How gesture-based apps will reshape the mobile user experience
Samsung Electronics' forthcoming Galaxy S4 smartphone will feature Smart Pause, which uses a phone's front-facing camera to track eye movement and allows the device to respond to users' gestures. Another technology in Samsung's S4, Air Gesture, uses the phone's camera to track hand movements to navigate tabs or move items on a screen.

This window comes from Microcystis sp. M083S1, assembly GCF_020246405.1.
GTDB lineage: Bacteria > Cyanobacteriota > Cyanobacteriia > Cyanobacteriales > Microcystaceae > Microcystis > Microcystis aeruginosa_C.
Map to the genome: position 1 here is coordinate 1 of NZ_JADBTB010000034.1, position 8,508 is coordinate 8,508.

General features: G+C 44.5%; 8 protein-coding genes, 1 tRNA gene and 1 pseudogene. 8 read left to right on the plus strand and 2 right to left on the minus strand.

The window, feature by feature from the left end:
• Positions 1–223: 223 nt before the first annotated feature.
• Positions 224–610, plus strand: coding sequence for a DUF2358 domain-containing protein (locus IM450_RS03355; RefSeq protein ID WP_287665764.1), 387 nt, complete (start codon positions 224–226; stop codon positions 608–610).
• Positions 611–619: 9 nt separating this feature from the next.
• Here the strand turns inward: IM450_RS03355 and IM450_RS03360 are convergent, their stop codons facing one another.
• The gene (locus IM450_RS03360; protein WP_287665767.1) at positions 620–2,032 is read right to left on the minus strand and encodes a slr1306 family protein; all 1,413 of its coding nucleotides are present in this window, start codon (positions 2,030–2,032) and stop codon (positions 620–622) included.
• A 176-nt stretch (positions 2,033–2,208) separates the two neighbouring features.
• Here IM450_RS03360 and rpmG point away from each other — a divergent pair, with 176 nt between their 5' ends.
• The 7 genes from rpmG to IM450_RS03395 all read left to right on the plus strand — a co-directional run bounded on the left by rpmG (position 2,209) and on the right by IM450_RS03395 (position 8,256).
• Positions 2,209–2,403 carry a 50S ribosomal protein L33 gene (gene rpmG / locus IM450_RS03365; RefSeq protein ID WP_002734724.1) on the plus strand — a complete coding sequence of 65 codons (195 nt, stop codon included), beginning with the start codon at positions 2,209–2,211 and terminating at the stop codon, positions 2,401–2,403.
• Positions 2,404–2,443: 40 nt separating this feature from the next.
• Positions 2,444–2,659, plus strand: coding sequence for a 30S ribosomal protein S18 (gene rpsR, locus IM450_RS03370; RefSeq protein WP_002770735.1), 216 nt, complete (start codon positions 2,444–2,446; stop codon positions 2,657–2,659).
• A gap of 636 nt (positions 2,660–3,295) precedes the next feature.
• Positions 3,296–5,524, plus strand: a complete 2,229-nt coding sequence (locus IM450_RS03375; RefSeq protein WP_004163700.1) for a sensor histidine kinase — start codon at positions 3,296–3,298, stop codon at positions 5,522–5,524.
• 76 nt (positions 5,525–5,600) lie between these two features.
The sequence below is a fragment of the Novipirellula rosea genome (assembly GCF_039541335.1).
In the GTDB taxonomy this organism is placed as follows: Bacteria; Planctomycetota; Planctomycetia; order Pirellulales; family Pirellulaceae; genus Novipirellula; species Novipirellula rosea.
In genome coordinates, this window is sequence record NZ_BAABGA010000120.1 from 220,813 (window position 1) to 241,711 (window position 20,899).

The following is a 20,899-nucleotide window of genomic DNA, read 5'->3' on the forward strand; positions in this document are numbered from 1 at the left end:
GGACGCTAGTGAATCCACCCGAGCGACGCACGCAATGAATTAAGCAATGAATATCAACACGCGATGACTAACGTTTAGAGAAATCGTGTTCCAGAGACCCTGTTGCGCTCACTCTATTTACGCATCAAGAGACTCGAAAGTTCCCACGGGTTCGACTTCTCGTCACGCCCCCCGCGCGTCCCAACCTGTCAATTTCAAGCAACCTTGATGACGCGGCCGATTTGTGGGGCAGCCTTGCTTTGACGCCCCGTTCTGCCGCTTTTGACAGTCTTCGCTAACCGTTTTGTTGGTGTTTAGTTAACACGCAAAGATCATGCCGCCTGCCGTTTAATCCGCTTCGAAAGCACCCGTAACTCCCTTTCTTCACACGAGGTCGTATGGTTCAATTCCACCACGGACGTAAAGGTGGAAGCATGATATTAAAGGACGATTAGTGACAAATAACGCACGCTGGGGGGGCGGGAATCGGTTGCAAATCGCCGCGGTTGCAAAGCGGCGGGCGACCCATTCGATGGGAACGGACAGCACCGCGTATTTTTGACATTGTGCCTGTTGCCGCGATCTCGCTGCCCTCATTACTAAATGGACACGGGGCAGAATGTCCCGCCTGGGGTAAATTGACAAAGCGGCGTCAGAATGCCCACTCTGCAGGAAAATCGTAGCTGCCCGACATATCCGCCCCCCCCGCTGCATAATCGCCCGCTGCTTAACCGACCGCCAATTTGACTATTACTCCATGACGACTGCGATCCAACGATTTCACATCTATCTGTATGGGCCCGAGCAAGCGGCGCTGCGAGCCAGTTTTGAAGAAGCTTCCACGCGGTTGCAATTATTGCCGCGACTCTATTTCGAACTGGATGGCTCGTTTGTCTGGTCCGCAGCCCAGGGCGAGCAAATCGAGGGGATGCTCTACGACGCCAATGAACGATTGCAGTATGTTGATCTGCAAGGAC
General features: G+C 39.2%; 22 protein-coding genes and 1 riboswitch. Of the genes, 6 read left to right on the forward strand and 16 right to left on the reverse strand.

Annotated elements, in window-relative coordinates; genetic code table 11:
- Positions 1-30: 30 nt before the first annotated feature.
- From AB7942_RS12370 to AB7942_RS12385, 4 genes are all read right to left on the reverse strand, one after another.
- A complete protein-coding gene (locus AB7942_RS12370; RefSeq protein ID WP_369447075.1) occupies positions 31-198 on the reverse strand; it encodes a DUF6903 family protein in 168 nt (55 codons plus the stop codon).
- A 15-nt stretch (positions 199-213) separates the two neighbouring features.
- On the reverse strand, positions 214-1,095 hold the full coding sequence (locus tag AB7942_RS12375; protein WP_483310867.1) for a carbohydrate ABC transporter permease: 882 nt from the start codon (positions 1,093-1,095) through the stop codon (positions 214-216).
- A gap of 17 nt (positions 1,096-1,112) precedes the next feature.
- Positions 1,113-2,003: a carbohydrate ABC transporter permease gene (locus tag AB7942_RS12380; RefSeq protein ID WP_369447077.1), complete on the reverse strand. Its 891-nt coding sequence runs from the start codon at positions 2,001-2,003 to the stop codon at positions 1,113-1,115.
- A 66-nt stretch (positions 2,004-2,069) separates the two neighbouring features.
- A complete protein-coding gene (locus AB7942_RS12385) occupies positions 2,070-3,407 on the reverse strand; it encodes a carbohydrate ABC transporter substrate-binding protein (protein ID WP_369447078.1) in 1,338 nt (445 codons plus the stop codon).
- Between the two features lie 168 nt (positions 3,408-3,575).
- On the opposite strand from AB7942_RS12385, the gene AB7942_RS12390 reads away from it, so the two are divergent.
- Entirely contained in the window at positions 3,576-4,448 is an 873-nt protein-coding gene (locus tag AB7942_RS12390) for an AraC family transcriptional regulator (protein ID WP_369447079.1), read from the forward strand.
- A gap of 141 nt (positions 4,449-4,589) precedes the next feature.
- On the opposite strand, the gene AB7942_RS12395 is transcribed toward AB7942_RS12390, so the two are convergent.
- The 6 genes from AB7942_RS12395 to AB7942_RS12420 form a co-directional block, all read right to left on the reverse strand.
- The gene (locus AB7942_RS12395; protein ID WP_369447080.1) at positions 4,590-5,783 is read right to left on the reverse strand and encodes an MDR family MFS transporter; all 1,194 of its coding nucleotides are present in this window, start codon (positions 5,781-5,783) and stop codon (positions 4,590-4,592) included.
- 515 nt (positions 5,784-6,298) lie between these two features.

These are just two examples of gesture-based, human-computer interactions that could change the way consumers engage with their devices. ABI Research estimated that 27 million mobile devices shipped in 2012 have gesture-recognition technology, a figure expected to balloon to 600 million smartphones by 2017. Not surprisingly, developers are already being offered an array of tools that could allow them to install similar capabilities inside their apps. Whether they'll take advantage of them is another matter. Feature